Did volcanic 'glasses' play a role in igniting early life?
Quenched lava may have aided in the formation of long RNA strands required by primitive life.
It took a long time for life to emerge. Microbes were present 3.7 billion years ago, just a few hundred million years after the 4.5-billion-year-old Earth had cooled enough to sustain biochemistry, according to fossils, and many scientists believe RNA was the genetic material for these first species. RNA, while not as complicated as DNA, would be difficult to forge into the lengthy strands required to transmit genetic information, raising the question of how it may have originated spontaneously.
Researchers may now have a solution. They demonstrate how basaltic glasses assist individual RNA letters, also known as nucleoside triphosphates, join into strands up to 200 letters long in lab studies. The glasses are formed when lava is quenched in air or water, or when melted rock generated by asteroid strikes cools rapidly, and they would have been plentiful in the early Earth's fire and brimstone.
The outcome has caused a schism among top origin-of-life scholars. "This appears to be a great story that finally explains how nucleoside triphosphates react with each other to create RNA strands," says Thomas Carell, a scientist at Munich's Ludwig Maximilians University. However, Harvard University's Jack Szostak, an RNA expert, says he won't believe the results until the study team thoroughly describes the RNA strands.
Researchers interested in the origins of life like the idea of a primordial "RNA universe" since the molecule can perform two different functions that are essential for life. It's made up of four chemical letters, just like DNA, and can carry genetic information. RNA, like proteins, can catalyze chemical reactions that are necessary for life.
However, RNA can cause headaches. No one has yet discovered a set of plausible primordial conditions that would cause hundreds of RNA letters—each of which is a complicated molecule—to join together into strands long enough to support the intricate chemistry required to kick-start evolution.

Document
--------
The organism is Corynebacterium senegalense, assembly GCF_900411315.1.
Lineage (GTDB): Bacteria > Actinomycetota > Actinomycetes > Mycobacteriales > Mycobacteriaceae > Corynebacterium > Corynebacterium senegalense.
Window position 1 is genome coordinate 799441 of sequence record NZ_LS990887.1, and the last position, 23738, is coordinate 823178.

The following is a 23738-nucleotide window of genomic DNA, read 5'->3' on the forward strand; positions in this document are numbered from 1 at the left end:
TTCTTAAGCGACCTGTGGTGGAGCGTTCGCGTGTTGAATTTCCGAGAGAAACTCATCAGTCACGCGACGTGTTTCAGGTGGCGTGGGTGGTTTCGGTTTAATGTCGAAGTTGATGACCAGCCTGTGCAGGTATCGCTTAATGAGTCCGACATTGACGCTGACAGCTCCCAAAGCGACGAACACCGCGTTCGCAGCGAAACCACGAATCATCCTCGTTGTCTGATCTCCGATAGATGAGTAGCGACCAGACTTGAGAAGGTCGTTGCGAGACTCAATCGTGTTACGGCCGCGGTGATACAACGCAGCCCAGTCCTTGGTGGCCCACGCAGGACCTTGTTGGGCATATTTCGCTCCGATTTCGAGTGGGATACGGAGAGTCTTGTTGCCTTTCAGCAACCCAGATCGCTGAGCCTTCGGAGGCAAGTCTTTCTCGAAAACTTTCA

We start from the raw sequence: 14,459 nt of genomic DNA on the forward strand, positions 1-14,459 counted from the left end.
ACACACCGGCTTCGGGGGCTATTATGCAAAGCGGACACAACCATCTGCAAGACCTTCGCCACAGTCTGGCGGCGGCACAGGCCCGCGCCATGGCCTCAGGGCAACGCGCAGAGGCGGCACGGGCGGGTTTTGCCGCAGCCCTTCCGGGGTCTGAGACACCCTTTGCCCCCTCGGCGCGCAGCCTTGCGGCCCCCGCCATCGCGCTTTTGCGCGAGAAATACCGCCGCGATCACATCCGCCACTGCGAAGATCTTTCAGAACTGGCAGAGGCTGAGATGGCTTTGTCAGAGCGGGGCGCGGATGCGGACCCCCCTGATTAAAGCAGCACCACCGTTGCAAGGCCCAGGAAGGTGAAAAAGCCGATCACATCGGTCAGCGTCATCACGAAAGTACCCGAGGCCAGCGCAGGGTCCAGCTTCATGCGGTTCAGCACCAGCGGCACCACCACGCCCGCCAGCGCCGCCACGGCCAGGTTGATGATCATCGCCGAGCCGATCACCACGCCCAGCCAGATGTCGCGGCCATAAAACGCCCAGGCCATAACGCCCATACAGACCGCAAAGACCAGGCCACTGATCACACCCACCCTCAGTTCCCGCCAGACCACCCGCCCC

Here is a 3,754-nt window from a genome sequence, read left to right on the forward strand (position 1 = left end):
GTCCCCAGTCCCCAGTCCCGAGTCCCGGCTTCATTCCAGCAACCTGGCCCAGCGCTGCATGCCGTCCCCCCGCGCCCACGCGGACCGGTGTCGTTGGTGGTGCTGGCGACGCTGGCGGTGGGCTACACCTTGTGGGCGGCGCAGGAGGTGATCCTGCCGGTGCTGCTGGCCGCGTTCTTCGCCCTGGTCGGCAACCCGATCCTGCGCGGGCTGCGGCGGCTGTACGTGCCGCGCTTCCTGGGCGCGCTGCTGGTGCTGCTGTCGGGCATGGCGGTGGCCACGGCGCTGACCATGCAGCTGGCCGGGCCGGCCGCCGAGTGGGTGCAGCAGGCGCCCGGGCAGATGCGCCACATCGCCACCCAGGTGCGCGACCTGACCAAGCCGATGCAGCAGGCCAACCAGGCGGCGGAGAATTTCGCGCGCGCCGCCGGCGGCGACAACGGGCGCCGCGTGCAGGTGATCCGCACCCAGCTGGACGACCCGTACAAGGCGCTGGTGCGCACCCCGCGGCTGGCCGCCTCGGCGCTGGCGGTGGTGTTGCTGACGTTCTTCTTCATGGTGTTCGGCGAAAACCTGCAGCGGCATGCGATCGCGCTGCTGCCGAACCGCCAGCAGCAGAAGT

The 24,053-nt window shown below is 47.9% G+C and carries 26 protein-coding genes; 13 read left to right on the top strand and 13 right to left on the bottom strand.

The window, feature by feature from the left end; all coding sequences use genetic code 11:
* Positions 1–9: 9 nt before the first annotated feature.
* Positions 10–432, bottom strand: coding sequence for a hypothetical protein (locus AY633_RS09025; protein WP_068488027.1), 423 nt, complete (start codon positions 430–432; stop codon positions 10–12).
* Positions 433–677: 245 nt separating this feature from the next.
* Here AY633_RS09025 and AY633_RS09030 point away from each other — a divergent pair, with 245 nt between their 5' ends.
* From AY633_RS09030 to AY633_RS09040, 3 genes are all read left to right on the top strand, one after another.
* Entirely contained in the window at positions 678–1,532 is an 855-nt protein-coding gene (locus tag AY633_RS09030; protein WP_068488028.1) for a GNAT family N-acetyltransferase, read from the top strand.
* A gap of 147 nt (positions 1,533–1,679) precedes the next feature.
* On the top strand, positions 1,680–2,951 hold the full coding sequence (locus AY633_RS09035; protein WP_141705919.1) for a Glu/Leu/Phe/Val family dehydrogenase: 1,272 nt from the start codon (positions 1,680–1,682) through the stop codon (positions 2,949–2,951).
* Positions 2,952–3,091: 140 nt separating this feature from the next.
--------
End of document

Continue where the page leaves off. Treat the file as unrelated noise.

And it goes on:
Basaltic glasses may have played a role, according to Stephen Mojzsis, a geologist at the University of Colorado, Boulder. They're high in metals like magnesium and iron, which help to trigger a variety of chemical reactions. "Basaltic glass was omnipresent on Earth at the time," he adds.
He provided the Foundation for Applied Molecular Evolution samples of five different basalt glasses. Each sample was ground into a fine powder, sanitized, and combined with a solution of nucleoside triphosphates by molecular biologist Elisa Biondi and her colleagues. The RNA letters were unable to link up without the presence of glass powder. However, when the molecules were mixed with the glass particles, they formed long strands of hundreds of letters, according to the researchers, who published their findings in Astrobiology this week. There was no need for heat or light. Biondi explains, "All we had to do was wait." After only a day, little RNA strands produced, yet the strands continued to grow for months. Jan Paek, a molecular biologist at Firebird Biomolecular Sciences, says, "The beauty of this approach is its simplicity." "Mix the components together, wait a few days, and look for RNA."